*This post contains SPOILERS from last night’s series finale of Lost. Read at your own risk!*
Six seasons, 121 episodes, 26 castaways, and 1 smoke monster deep, Lost finally and gracefully bowed out last night after a stunning, yet heartbreaking series finale. Many mysteries remained after the two-and-a-half hour final episode, but the series did circle back around to what was always most important: its characters.
It’s no secret that I’ve been a tough critic of the show. I stand by the fact that Lost should have been 1-2 seasons shorter. I also don’t believe the producers’ notion that everything was completely planned from the beginning (what’s their excuse for Season 3 then?). However, when Lost succeeds, there is no denying the accolades it deserves. Last night’s series ender “The End” is one of its success stories.
For the past 2-3 seasons, I’ve been wishing, hoping and begging for the writers to return to its character development and serve the individual stories appropriately. “The End” could not have answered my prayers any more. When all was said and done, each character found meaning in his or her life that he or she didn’t have before crashing on the island. Even though the story focused on Jack Shephard (as it should), every character (except for Benjamin Linus) had some form of happy ending. As Jack was ushered into the church to meet his fellow losties, it was both uplifting and saddening. The viewers were able to see the end-game of each and every character via the Flash-Sideways-Purgatory, and that was indeed both extremely fulfilling and worth the wait.
But what about those unanswered mysteries? Were you able to rip yourself away from them? Why were the numbers such a curse for Hurley? What was the deal with The Light? Why did the Man-In-Black become the evil Smoke Monster from The Light, while Desmond and Jack did not? And what about the Dharma Initiative’s fertility studies or Charles Widmore’s actual involvement? So many plot points (plot holes?) were simply left on the table for viewers to suck on. Was it a slap in the face, or does the big picture alleviate the anxieties of the unknown?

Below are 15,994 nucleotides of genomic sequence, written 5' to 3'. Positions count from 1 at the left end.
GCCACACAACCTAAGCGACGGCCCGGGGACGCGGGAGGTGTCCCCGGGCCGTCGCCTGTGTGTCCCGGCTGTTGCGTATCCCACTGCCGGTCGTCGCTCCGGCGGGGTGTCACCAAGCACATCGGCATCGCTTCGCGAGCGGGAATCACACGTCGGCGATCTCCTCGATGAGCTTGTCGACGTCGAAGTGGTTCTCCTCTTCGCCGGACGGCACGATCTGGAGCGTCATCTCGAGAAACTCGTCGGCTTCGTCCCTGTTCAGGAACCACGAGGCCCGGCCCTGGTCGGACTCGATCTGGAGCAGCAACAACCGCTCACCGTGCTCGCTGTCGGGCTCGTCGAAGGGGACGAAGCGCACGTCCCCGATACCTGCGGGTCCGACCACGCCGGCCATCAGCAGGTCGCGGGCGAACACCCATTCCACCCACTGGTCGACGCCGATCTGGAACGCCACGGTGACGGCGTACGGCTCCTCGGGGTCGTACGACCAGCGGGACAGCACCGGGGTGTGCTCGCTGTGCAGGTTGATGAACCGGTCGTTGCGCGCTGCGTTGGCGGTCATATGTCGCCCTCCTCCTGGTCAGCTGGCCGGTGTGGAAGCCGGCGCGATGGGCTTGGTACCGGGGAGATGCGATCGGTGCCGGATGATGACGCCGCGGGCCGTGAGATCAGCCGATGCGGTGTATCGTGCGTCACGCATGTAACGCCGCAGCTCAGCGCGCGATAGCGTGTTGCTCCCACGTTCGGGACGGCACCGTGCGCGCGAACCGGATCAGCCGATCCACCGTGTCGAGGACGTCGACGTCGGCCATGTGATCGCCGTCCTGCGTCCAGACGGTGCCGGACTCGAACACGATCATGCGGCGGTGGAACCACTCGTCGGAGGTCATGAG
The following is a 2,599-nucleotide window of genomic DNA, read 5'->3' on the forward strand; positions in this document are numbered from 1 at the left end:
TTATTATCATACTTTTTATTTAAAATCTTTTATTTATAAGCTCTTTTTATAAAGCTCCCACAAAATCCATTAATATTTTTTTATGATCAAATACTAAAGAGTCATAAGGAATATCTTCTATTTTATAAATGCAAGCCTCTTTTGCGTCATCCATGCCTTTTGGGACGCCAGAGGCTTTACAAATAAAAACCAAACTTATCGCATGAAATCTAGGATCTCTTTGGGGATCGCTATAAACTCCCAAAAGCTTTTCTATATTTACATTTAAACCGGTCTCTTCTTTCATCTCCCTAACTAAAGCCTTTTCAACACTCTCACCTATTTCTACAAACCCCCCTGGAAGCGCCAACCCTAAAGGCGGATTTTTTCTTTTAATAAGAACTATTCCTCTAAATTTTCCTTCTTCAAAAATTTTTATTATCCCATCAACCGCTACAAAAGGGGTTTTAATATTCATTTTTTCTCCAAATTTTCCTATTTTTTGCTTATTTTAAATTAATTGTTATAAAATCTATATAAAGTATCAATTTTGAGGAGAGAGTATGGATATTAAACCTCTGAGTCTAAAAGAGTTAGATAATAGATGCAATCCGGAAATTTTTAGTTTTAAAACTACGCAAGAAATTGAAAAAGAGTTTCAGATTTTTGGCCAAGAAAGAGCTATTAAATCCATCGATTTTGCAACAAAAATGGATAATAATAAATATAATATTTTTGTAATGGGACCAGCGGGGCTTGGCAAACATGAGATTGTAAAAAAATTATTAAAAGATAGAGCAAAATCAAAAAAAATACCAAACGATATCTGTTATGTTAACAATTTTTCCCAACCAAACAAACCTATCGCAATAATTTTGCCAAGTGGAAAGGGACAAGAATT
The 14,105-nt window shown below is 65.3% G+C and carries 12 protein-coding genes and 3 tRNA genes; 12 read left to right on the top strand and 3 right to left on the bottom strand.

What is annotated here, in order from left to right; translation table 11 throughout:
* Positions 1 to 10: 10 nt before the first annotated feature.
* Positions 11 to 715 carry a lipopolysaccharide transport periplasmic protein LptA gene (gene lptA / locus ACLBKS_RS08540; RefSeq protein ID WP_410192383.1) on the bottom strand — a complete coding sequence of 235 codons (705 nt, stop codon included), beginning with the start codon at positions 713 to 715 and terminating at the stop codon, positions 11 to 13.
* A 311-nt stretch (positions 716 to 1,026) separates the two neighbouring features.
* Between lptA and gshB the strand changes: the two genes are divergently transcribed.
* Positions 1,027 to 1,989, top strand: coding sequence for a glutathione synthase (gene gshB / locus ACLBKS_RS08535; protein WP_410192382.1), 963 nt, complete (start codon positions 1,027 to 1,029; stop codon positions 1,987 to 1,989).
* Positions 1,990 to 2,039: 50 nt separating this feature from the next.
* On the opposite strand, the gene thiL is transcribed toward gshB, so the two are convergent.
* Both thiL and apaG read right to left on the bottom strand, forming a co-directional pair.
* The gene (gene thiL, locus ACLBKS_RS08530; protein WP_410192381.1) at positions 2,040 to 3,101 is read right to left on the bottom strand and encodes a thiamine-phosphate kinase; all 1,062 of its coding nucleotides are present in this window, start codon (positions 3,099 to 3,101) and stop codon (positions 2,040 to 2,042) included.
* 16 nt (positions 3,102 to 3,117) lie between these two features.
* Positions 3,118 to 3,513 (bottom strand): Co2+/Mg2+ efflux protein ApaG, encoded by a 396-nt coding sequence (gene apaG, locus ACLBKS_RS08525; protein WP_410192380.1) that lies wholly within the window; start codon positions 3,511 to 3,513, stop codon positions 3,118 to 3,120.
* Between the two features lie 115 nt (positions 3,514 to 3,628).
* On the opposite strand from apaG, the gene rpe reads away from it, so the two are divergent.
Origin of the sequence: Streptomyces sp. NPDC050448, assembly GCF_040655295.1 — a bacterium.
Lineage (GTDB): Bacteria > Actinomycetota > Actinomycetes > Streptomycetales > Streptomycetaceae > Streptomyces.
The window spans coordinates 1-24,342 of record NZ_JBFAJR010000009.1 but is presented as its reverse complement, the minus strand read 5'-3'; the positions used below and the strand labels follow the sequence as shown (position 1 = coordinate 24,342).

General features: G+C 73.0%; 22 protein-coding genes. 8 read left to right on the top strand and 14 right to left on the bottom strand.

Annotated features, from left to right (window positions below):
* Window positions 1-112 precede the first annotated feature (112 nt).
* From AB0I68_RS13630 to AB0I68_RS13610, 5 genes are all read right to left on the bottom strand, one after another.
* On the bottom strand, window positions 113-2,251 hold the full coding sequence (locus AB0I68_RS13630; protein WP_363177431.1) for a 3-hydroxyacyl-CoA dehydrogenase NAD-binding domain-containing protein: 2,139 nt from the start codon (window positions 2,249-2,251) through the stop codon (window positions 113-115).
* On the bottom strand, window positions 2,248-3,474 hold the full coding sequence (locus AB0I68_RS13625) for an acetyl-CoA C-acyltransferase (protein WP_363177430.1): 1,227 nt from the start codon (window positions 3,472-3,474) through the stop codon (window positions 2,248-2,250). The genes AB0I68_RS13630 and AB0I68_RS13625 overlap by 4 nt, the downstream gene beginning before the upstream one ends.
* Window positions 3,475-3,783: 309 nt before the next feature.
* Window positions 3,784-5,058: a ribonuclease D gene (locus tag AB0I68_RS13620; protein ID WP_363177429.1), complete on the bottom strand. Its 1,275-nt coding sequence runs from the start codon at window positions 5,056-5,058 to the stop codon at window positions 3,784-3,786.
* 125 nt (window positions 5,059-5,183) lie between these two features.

Personally, I’m glad Lost has run its course. Had the show been shorter, the narrative would’ve also been tighter – but hey – it wasn’t my show to run. Although I do wish a few more of the mysteries had been resolved, I’m just glad our characters have finally found peace through each other. I’m glad that I don’t have to keep thinking about this anymore, and I’m glad that I never have to watch Lost ever again until I’m absolutely ready to revisit it.
It’s understandable that some might feel completely ripped off with so many loose ends, but the mysteries aren’t the central focal point of the show. Life’s a journey, not a destination – and we got to witness those journeys through life-changing events in these characters’ lives. We got to see how they evolved, and how they found meaning amongst their challenges and pain. Beyond the relationships formed and the effects of those relationships, nothing else really matters.ABC, Benjamin Linus, Carleton Cuse, Damon Lindelof, Evangeline Lily, J.J. Abrams, Jacob, John Locke, Josh Holloway, Lost, Lost series finale, Man in black, Matthew Fox, Michael Emerson, Terry O'Quinn, The End, The Island, the smoke monster